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City in Focus: Kathmandu, Nepal

Walls of Trade

Human trafficking can be understood in terms of barriers. If barriers between nations are not strong and people move too freely, traffickers have an easier time moving victims; if protective barriers are not present in the form of laws and ordinances that protect the poor and women, entire populations are left vulnerable to the greed of organized crime. And for a sex buyer, only the flimsiest privacy — a parked vehicle, even a curtain — is needed to shield the seedy act of purchasing sex from another human being.

Nepal is a place where some walls need to be built, and others need to be torn down. It is a place where trafficked victims are easily transported to other countries, or sold for sex in barely-private venues.

One of the poorest nations of the world, a quarter of the population of Nepal is below the poverty line, and three quarters of the population make a living through farming.

Nepal and India have had open trade relations, as well as a unique border where residents from either country may cross a line that has been almost entirely deregulated. An open border means that many Nepalese routinely travel in and out of India to either find work or sell goods. As a result, Nepal has one of the highest migration rates of any country in the world. 

Experts estimate that nearly ten thousand women each year are trafficked into India’s burgeoning sex industry. The open border, intended to stimulate trade, happens to be a perfect arrangement for sex trafficking. And as with all trafficking, victims are shuttled to sex markets to meet the demand for sex.

Nepal has a trafficking statute, but it doesn’t work. There are too many holes, from the definition of victims to police that are wont to turn a blind eye. Sometimes corrupt police even tip off brothels to raids whereupon the women are shuffled into secret underground rooms. After all, brothel victims who are interviewed will often say that politicians and policemen frequent the brothels as customers.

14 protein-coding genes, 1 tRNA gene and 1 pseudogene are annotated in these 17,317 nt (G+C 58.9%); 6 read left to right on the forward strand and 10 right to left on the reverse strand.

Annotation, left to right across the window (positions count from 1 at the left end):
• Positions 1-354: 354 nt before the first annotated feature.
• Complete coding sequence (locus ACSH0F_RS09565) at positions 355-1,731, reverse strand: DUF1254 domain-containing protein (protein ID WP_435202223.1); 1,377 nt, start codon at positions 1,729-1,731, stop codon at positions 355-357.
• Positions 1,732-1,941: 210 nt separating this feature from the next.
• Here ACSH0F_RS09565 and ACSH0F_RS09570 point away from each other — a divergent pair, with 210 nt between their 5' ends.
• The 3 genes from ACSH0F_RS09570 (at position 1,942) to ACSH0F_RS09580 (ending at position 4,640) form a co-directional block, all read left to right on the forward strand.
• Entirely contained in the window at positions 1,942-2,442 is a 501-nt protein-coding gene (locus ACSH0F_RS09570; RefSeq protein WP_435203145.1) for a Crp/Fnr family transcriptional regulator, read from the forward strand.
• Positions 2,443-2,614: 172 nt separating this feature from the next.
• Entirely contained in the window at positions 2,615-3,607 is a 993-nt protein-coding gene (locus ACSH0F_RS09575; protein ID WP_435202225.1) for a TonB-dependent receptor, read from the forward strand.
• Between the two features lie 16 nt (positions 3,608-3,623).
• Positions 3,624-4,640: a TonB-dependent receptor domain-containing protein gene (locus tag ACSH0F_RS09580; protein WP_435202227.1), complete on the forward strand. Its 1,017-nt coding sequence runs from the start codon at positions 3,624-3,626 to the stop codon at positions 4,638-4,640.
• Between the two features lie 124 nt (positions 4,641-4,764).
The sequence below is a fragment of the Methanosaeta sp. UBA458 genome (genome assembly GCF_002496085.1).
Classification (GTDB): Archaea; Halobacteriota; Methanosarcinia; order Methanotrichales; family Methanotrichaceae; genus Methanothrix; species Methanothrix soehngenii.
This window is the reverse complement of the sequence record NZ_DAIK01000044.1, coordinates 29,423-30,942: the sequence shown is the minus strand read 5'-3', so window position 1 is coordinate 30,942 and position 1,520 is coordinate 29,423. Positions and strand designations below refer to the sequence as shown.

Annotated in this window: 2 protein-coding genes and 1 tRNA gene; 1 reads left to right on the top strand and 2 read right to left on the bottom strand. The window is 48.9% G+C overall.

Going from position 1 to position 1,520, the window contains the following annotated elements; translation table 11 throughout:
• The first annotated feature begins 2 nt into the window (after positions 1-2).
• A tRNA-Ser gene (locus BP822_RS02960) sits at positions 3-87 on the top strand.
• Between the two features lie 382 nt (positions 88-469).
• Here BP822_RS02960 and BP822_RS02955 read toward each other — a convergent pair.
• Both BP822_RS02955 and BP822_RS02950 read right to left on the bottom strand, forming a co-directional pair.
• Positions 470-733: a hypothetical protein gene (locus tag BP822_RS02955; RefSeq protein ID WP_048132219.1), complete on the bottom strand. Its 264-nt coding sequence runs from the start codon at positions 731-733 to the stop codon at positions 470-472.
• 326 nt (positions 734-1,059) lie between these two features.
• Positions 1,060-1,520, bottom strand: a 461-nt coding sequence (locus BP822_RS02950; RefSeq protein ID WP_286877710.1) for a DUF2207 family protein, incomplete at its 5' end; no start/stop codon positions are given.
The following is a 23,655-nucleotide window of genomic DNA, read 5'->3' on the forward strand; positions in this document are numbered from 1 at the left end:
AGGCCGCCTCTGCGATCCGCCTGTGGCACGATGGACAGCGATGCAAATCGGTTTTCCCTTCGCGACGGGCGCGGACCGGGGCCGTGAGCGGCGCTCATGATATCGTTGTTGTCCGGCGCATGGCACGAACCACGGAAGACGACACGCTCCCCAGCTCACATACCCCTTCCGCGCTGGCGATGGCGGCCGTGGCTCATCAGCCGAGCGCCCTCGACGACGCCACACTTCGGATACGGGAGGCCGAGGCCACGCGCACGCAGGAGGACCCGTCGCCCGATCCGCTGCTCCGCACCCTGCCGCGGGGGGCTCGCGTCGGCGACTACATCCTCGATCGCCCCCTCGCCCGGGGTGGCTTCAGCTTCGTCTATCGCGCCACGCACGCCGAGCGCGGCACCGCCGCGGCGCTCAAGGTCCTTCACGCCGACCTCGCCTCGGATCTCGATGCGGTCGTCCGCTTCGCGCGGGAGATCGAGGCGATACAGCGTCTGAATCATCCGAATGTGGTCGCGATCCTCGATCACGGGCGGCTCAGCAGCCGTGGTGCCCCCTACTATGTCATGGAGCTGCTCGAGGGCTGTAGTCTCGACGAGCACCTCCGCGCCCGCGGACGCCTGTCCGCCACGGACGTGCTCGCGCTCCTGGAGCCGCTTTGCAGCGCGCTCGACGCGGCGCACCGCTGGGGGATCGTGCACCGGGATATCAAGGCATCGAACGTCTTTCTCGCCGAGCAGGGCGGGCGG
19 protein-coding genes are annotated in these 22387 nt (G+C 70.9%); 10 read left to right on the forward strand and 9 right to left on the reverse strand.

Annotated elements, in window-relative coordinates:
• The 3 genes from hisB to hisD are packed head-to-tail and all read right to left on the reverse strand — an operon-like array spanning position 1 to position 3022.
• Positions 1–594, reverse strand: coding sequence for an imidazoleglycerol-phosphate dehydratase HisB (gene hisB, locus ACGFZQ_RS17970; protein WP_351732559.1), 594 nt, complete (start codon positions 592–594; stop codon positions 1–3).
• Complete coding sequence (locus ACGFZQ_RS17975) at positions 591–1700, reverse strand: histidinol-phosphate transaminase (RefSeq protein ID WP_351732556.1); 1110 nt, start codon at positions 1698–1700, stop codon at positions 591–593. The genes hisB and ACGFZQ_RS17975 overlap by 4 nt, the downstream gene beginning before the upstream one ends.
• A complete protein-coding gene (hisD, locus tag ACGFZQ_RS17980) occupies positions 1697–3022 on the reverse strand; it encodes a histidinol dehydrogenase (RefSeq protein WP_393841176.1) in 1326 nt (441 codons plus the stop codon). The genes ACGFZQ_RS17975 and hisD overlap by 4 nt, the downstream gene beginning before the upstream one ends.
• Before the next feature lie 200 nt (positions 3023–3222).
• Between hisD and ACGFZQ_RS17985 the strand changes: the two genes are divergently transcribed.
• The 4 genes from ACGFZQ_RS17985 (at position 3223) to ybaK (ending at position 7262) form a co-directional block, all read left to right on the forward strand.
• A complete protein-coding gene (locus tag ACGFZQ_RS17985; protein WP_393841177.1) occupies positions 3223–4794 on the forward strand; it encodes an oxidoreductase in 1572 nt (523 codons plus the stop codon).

Currently, India and Nepal have no extradition agreement for human traffickers which means it is very difficult to prosecute the traffickers themselves.

Prostitution Front

The average income in Nepal is just $490 per year, according to the World Bank, low even by comparison to other countries in the South Asia region. Half of the population is unemployed. Prostitution, economically speaking, is profitable. A woman selling her body can make more in a month than a farmer can in a year.

But women are not typically trafficked by strangers: often they are sold by their own family members. Similar to the human trafficking crisis in Thailand or Moldova, poor women and girls are the most vulnerable. Recruiters often troll impoverished villages for victims, promising job opportunities, then selling them into prostitution. The traffickers exploit the poverty, even the hunger, of families when they offer to take their daughters elsewhere for better work.

Cabin Fever

In city centers like Kathmandu, the usual fronts for prostitution are everywhere: dance clubs, massage parlors, and hotels. But one sort of establishment has been the center of debate and controversy in recent years: the cabin restaurant.

Some young girls end up working in what are known as “cabin restaurants.” These dingy haunts serve food to patrons in booths that can conveniently be converted into private rooms simply by drawing a curtain across the front. Behind the curtain lurks a nightmare for many girls: they are bombarded by continual sexual advances. Ultimately they acquiesce and begin to prostitute themselves.

Though statutes have been passed that force cabin restaurants to take down their curtains, as in any industry, it’s all about who you know. Restaurants in good standing with local law enforcement are sometimes permitted to leave the curtains up, which means the abuse continues.

 Prayer Points:

  • Pray that God would raise up righteous legislation that would increase the conviction of traffickers in Nepal.
  • Pray for a moral revolution among sex buyers in Kathmandu that would dry up the demand for prostitution.
  • Ask God to raise up recovery homes in Kathmandu that would help restore victims and allow them to re-enter society.